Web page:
Psst. It’s Mandatory.
Under the Personal Data Protection Act 2012 (PDPA), organisations are required to develop and implement policies and practices that are necessary to meet its obligations under the PDPA.
In particular, organisations are required to designate at least one individual, known as the data protection officer (DPO), to oversee the data protection responsibilities within the organisation and ensure compliance with the PDPA.
That said, the DPO function need not be a dedicated job role, and can be assigned to existing employees within an organisation, depending on the needs of the organisation.
An organisation may appoint one or a team of persons to be its DPO. Organisations are free to assess and decide, according to their needs, whether the DPO function should be a dedicated responsibility or an additional function within an existing role in the organisation. Once appointed, the DPO may in turn delegate certain responsibilities to other officers.
Organisations should take time to assess their needs before appointing a person suitable for the role of a DPO. The possible responsibilities of a DPO may include, but are not limited to, the following:
- Develop good policies for handling personal data that are in compliance with the PDPA and are suitable to the organisation’s needs;
- Communicate internal data protection policies and processes to employees, customers, and members;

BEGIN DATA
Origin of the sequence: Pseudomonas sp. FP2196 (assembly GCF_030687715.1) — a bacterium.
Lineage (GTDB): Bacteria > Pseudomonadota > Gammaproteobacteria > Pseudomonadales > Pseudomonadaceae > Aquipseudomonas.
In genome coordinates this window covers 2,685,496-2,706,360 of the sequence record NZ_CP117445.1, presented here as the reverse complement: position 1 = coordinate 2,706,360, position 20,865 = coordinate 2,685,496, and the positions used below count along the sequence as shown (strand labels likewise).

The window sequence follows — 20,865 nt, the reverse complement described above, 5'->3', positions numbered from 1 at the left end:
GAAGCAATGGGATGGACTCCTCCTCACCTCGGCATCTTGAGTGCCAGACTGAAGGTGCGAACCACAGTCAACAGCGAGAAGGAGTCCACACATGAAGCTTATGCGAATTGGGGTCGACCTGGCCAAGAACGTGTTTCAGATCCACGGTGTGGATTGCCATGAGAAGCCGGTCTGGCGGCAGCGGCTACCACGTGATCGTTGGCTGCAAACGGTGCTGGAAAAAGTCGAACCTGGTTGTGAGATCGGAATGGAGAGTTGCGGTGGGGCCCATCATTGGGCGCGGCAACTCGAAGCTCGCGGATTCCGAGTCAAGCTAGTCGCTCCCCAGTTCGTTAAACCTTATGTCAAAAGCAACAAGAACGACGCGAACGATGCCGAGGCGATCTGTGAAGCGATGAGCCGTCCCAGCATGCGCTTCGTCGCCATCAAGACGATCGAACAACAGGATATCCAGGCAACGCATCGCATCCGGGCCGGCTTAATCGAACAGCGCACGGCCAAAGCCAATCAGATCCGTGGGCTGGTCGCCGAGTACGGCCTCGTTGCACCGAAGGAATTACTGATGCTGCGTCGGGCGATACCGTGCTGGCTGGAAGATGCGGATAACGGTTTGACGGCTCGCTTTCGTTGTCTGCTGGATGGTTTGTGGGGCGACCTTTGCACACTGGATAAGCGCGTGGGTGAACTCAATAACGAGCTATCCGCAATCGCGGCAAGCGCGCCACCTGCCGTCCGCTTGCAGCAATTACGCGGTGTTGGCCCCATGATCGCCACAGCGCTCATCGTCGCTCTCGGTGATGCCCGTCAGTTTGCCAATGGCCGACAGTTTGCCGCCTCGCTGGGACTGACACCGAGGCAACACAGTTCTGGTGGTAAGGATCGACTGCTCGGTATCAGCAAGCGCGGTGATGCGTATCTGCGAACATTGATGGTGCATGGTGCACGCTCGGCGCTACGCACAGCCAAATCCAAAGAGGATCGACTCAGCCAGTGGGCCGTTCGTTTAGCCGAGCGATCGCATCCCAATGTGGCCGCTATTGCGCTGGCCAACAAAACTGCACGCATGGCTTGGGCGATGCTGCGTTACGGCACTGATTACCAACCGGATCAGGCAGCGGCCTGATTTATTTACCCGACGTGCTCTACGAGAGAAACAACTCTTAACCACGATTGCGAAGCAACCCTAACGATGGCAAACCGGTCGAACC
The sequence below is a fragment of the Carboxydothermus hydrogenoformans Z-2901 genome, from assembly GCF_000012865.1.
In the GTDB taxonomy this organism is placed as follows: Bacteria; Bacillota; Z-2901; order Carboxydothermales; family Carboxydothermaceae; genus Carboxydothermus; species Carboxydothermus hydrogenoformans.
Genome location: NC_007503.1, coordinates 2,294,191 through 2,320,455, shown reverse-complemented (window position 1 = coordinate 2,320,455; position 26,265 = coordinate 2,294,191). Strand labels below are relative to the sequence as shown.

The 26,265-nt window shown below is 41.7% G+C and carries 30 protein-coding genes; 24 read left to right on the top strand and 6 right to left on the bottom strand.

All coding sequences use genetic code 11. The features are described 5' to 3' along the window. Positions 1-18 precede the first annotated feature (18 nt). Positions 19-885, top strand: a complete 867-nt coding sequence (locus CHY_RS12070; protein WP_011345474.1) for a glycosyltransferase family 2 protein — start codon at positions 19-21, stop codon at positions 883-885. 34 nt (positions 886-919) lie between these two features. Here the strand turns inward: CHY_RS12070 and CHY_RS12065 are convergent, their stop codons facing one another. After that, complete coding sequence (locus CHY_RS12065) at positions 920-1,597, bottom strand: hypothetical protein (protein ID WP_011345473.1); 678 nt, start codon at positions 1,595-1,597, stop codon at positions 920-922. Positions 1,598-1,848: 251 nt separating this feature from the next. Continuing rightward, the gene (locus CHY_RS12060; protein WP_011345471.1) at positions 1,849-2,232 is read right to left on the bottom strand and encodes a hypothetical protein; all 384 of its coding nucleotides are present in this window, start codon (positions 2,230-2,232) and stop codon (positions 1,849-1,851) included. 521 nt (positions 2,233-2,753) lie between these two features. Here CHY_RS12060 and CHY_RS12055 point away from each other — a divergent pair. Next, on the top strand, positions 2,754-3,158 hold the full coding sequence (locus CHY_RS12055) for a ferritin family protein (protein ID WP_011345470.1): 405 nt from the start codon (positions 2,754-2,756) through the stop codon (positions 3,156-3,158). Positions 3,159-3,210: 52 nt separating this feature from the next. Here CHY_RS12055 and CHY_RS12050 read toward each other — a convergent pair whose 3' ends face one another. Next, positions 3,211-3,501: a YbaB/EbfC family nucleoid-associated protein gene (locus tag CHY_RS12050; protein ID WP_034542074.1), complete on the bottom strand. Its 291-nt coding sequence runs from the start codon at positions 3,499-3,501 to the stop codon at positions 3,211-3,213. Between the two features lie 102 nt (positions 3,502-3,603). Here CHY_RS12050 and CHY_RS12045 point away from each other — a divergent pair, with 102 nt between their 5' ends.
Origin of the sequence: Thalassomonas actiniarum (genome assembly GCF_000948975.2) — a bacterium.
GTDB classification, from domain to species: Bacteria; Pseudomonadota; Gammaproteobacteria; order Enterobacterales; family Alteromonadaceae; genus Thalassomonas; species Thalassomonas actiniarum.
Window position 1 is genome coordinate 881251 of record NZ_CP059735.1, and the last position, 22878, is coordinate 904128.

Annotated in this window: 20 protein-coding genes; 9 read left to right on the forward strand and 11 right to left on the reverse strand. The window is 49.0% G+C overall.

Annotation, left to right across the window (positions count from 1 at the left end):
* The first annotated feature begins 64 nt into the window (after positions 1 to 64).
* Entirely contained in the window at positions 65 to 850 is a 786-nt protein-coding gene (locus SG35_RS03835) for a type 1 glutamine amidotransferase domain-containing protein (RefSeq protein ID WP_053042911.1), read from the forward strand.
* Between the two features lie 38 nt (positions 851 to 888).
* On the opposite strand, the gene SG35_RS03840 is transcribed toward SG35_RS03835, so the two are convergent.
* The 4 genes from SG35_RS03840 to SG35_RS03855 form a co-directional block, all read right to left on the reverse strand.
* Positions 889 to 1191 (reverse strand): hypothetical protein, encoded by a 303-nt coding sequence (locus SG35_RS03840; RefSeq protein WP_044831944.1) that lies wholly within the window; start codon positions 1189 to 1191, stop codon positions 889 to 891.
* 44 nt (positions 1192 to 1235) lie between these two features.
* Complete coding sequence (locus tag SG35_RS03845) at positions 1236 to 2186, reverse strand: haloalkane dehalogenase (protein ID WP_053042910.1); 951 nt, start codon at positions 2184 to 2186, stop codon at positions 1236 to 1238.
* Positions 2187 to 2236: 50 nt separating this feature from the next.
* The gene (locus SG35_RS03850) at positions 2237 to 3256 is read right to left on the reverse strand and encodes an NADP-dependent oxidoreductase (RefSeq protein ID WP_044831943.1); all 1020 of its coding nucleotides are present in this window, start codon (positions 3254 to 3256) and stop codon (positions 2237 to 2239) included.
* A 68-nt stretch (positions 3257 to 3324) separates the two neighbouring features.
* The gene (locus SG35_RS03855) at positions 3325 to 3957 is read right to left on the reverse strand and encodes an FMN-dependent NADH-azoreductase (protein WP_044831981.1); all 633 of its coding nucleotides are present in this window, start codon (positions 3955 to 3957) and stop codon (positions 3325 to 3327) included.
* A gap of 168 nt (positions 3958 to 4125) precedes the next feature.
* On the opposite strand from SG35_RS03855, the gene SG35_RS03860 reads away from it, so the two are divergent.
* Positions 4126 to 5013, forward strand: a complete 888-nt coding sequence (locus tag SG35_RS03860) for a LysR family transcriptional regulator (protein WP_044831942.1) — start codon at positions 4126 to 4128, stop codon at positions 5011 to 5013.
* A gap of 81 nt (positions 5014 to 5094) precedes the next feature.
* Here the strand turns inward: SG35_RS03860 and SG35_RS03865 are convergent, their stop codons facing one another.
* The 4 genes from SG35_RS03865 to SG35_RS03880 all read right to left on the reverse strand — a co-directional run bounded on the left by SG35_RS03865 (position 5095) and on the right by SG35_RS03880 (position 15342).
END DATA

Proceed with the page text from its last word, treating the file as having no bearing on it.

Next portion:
- Handle personal data related queries or complaints;
- Alert the organisation to any risks that might arise with regard to personal data; and
- Liaise with the PDPC on data protection matters, if necessary.
Tips for DPOs to Get Started
1. Map out your organisation’s personal data inventory.
Review your organisation’s data management framework and processes to align them with the PDPA, for example, determining how, when and where your organisation collects personal data, the purposes for the data collection, and ensuring that consent has been obtained for the collection, use and disclosure of the data.
Refer to the PDPC’s Personal Data Protection Checklist for Organisations as a guide to help you review existing policies and to consider ways you can protect the personal data in your organisation’s care.
2. Develop policies to handle personal data in electronic or non-electronic forms.
Review your organisation’s personal data inventory to determine who has access to the personal data, how it is stored, and how long the personal data is kept. Keep in mind the nine main obligations when doing so, specifically, the Consent, Purpose Limitation, Notification, Access and Correction, Accuracy, Protection, Retention Limitation, Transfer Limitation, and Openness Obligations.
For example, the Consent Obligation requires organisations to obtain an individual’s consent before the collection, use or disclosure of his/her personal data, unless an exception applies, while the Notification Obligation requires organisations to notify individuals of the purposes the personal data is being collected, used or disclosed for.
Generally organisations should be mindful not to over-collect personal data. You may refer to the Advisory Guidelines on Key Concepts in the Personal Data Protection Act for more information on these obligations, and the different scenarios that may apply under these obligations.